Sir Alec Jeffreys, inventor of DNA fingerprinting, retires

September 29, 2012 - 

Sir Alec Jeffreys is retiring from the University Of Leicester. Jeffreys was instrumental in changing criminal investigations around the world with his work developing techniques for DNA fingerprinting and DNA profiling. The genetic scientist, now 62, has been awarded the position of Emeritus professor at the University.

Sir Alec Jeffreys invented and developed DNA fingerprinting techniques in 1984. Through his extensive research and development, he has helped law enforcement officers from around the world catch criminals that range from rapists to murderers. The same method has also been used in numerous cases around the world to help those who were wrongly convicted.

His work has also been used in family disputes with regards to paternity and issues of lineage. Needless to say, this helped reshape family law in several countries, as it has become standard practice to perform a paternity test to confirm the genealogy of a child if it is in dispute.

His colleagues at the University of Leicester currently using his technology to determine whether the remains they found at a U.K. car park are those of King Richard III.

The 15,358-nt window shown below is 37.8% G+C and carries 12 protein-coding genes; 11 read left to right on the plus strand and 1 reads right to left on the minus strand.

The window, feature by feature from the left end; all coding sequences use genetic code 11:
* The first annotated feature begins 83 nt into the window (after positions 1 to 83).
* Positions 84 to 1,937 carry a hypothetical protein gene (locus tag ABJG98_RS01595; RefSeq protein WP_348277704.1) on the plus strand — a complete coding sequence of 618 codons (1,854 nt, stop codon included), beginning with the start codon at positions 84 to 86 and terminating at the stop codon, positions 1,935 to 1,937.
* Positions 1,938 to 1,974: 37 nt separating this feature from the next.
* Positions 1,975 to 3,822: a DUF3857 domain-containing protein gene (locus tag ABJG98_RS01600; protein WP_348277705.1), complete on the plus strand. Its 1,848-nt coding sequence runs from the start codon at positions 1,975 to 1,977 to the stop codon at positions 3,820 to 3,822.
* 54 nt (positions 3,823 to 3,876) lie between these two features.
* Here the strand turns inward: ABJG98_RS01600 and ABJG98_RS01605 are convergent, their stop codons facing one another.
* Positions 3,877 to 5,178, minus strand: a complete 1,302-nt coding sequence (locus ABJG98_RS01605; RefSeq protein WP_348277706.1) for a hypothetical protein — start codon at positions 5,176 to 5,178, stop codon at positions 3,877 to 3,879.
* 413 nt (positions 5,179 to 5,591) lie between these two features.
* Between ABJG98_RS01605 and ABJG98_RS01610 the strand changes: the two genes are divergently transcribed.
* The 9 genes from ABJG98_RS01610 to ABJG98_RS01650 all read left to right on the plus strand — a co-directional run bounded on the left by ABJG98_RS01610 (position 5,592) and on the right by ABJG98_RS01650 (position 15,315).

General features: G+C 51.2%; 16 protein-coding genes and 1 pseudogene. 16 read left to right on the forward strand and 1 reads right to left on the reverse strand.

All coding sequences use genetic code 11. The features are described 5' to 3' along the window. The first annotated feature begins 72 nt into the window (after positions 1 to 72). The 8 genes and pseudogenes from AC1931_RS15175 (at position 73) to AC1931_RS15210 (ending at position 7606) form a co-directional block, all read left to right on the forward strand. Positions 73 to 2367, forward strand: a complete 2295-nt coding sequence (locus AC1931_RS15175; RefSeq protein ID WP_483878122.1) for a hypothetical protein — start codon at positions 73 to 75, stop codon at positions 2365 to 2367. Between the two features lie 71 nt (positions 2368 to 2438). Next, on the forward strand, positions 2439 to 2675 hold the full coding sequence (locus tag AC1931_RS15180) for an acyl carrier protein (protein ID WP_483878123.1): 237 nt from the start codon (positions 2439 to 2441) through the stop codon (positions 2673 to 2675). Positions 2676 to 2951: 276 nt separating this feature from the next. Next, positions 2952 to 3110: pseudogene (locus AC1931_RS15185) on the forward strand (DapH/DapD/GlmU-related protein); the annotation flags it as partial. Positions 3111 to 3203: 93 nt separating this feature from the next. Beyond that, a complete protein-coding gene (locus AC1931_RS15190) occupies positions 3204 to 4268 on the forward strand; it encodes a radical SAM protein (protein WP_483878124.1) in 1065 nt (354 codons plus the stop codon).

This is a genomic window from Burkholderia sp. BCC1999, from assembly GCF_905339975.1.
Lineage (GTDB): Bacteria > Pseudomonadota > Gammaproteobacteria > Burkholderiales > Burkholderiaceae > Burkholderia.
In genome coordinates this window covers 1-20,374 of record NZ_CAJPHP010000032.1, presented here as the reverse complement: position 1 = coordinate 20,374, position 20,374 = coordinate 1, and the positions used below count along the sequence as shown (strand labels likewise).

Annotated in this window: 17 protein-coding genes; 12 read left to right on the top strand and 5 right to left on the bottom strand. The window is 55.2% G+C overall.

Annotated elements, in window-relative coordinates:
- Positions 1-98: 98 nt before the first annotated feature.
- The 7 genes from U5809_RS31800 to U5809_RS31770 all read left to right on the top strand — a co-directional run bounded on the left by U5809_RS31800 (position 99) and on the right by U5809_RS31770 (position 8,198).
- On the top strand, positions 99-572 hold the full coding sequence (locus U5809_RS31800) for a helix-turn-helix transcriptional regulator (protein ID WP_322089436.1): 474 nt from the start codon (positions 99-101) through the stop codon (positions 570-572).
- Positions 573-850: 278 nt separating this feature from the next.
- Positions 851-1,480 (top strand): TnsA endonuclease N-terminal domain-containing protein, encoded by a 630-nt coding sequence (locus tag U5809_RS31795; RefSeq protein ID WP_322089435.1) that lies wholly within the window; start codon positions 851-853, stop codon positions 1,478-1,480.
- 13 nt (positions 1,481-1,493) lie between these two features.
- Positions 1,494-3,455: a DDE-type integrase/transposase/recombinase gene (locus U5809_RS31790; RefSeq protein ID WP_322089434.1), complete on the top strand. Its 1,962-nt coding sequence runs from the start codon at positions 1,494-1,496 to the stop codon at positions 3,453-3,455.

In 1994, in recognition of his valuable contribution to both science and the criminal justice system, Sir Alec Jeffreys received his knighthood. A decade later, he was awarded the Distinguished Honorary Fellowship at the University of Leicester. A tribute was held for him and his work recently at the university.

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Mona Green writes full time for She is also a licensed Medical Laboratory Scientist and is currently involved in several civic society organizations. Mona is completing her Master's Degree in Public Administration."